My sample looked like fairy dust. It was a deep scarlet with silver flakes that shimmered in the fluorescent lighting of the laboratory. I eyed it meticulously, thinking perhaps my lab partner had placed it in my mortar out of amusement (Kevin always got a kick out of teasing me). The mundane oil products I obtained in organic lab last semester left me feeling world-weary and hopeless; I even reconsidered my “adolescent” career goal as a photojournalist following my bout with a failed lidocaine experiment. Never in my two undergraduate years as a chemistry major, however, had I encountered something so exquisite and rare as this fairy dust of mine. This was promising.
I examined the ampoule in which I prepared my sample. It contained the reddish-silver residue of my “fairy dust,” antimony sulfoiodide glass. I reasoned that this was enough evidence to prove that this alluring product was indeed mine, and I packed up the sample and then went home.
Back at the dorm, I told my friends about my discovery. We were all participants in a TCNJ summer research program, so when we weren’t bonding over The Big Bang Theory or sharing Chemistry Cat Memes, we were discussing our projects. That evening, however, everyone was fixated on a “Quantum Tunnel” mural that had recently been erected by the college’s ACS student chapter in the chemistry building basement. Tired from the long day of glass-making, I let my friends revel in their quantum mechanics banter while I went off to bed.
The next morning, I had my usual Starbucks skinny iced caramel macchiato and everything bagel toasted with strawberry jelly. I tried to make my smalltalk with the barista (a fellow chemistry major) even smaller because my only desire at the moment was to see my fairy dust. There was just something so enchanting about the glass, but I couldn’t put my finger on it. I paid and sprinted out the door to lab.
I found my sample in the wax paper envelope that I had placed it in the previous evening. The fairy dust was still there, in all its glistening glory. The job of the day was to determine the temperature at which the glass crystallizes, so I began to prep the sample for Differential Scanning Calorimetry (DSC) measurements. It was a struggle to load the sample-holder while wearing my extra-large latex gloves, so I removed them and attempted the task again. While using a piece of wax paper to shovel my fairy dust into the aluminum sample holder, my fingers jerked, which sent the powder flying onto my hands. I immediately felt a burning sensation. “Curse you, espresso, for giving me the jitters!”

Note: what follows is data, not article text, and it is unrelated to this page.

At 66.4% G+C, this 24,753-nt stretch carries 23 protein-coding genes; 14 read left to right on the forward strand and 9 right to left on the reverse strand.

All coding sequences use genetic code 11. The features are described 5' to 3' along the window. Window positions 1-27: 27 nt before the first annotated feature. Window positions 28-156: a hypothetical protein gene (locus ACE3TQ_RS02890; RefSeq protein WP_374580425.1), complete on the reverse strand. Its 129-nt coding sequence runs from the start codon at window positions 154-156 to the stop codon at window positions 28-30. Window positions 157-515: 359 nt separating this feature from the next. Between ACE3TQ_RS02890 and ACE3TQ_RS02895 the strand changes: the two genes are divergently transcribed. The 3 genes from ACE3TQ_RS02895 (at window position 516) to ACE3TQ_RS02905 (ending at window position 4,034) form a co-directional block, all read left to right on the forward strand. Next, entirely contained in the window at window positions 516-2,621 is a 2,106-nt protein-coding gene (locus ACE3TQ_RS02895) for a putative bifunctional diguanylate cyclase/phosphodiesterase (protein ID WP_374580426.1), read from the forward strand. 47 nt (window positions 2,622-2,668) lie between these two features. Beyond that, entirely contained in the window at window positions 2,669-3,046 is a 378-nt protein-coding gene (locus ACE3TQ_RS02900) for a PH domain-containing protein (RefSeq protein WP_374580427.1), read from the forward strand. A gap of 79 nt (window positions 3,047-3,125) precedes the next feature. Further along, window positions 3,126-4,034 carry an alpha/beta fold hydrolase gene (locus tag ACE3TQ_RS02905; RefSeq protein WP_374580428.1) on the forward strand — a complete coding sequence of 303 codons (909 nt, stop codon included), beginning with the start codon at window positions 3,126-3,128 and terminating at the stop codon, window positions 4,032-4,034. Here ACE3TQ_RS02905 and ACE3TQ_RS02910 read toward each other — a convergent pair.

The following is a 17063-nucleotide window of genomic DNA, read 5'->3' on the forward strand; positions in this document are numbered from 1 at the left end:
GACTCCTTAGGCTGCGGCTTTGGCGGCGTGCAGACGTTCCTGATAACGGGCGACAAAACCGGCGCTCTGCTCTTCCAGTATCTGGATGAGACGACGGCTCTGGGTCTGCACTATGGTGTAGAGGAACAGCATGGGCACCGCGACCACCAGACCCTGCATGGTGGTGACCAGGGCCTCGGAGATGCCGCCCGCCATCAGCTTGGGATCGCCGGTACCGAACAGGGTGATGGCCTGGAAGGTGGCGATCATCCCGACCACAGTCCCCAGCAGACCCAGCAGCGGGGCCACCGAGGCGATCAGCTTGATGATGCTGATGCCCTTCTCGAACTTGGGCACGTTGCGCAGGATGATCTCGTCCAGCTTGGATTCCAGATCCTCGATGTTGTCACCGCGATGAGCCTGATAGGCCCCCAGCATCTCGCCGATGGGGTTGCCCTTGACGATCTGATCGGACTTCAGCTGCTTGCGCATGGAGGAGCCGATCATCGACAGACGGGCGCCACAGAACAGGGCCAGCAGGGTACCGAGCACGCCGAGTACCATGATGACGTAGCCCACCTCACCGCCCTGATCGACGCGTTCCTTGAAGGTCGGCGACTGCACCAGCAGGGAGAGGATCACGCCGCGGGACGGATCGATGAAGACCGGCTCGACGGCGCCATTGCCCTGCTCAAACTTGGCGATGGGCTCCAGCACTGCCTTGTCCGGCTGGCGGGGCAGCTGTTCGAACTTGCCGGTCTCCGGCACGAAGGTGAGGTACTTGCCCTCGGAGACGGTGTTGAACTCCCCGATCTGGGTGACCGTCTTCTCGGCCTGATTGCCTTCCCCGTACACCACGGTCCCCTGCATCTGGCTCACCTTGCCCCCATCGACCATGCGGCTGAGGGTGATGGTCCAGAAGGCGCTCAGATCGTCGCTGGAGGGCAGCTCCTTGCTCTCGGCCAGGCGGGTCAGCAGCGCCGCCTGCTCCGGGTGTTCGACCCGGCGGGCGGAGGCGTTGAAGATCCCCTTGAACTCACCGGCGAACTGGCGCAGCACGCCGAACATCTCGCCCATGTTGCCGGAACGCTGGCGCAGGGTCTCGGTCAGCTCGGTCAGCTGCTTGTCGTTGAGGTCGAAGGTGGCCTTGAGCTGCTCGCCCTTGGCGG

I washed my hands with soap and water. While this alleviated the burning feeling, a red rash were the powder touched my skin remained. I made note of it, put on my gloves, and went back to work.
After I obtained the first thermogram, I realized that the sensitivity of the instrument was relatively low and showed little change in signal. While remaking a larger sample or increasing the heating rate would increase DSC sensitivity, I refused to pursue those options. I was enraged. “NO, DSC!” I snapped. “Why can’t you perform up to par with my standards?”
I froze. Did I just shout at an instrument? I shortly reminisced of the times in analytical chemistry where I learned that instruments are a chemist’s friend. Well, usually (when they produce the results we want). I heard the shuffle of Kevin’s Adidas Sambas as he sauntered into the instrumentation room. I could feel his glare on my back. “Helen, what are you doing?” he questioned.
I turned around. “I’m clearly using the DSC on my fa–, new glass sample, Kevin.”
“But why are you yelling at the instrument?”
“Because it won’t obey my commands.”
“What has gotten into you?”
“Nothing. I feel lightheaded.Here, give these results to Dr. S.” I handed Kevin the thermogram.
I darted out of the chemistry building and ran back to my dorm. When I got home, I passed out on my bed. While my dreams often consist of sugar plum benzene ring cartoons dancing the “Robot” and jumping over a fullerene moon, my dream this afternoon was much different.
A languid torpor engulfed my body as I felt my temperature rise. The room was melting; the Rosie the Riveter “We Can Do It” poster that adorned one of the cement walls of my room swirled into a disarray of colors that made Rosie’s face distort like the Joker’s. I felt an intense beam of light radiating my forehead. I glanced up at the ceiling and discovered a red laser shining down on me. A mechanical arm seized me by the legs and moved me about two meters. I tried to flee, but lethargy consumed my muscles like I was being injected with formaldehyde. Between my sweat-drenched bangs, I looked down and realized that I was no longer in bed; I was seated on what appeared to be a thermocouple! Ten centimeters away was a large hermetic aluminum pan, also on a thermocouple. “Oh my goodness,” I shrieked! “I’m being Crystallized! That’s my reference pan! I’m in a DSC! Help!!”
It was futile. The autolid arm enclosed me and my reference. I knew my fate. I would be ramped at 3°C/min from the current temperature all the way up to 330°C. The heat was unbearable. At this point, it was apparent that I would have to come to terms with my mortality. I closed my eyes and pondered the many samples I would never run for my experiment, the chocolate-toffee ice cream I would never have the opportunity to try, and that I would never explore Antarctica in search of an Emperor Penguin chick to bring home and domesticate (one of my many dreams). I wallowed in self pity as the heat engulfed me. Blisters formed on my back and sweat continued to gush from my pores. I became giddy from the lack of ventilation and spiraled into unconsciousness.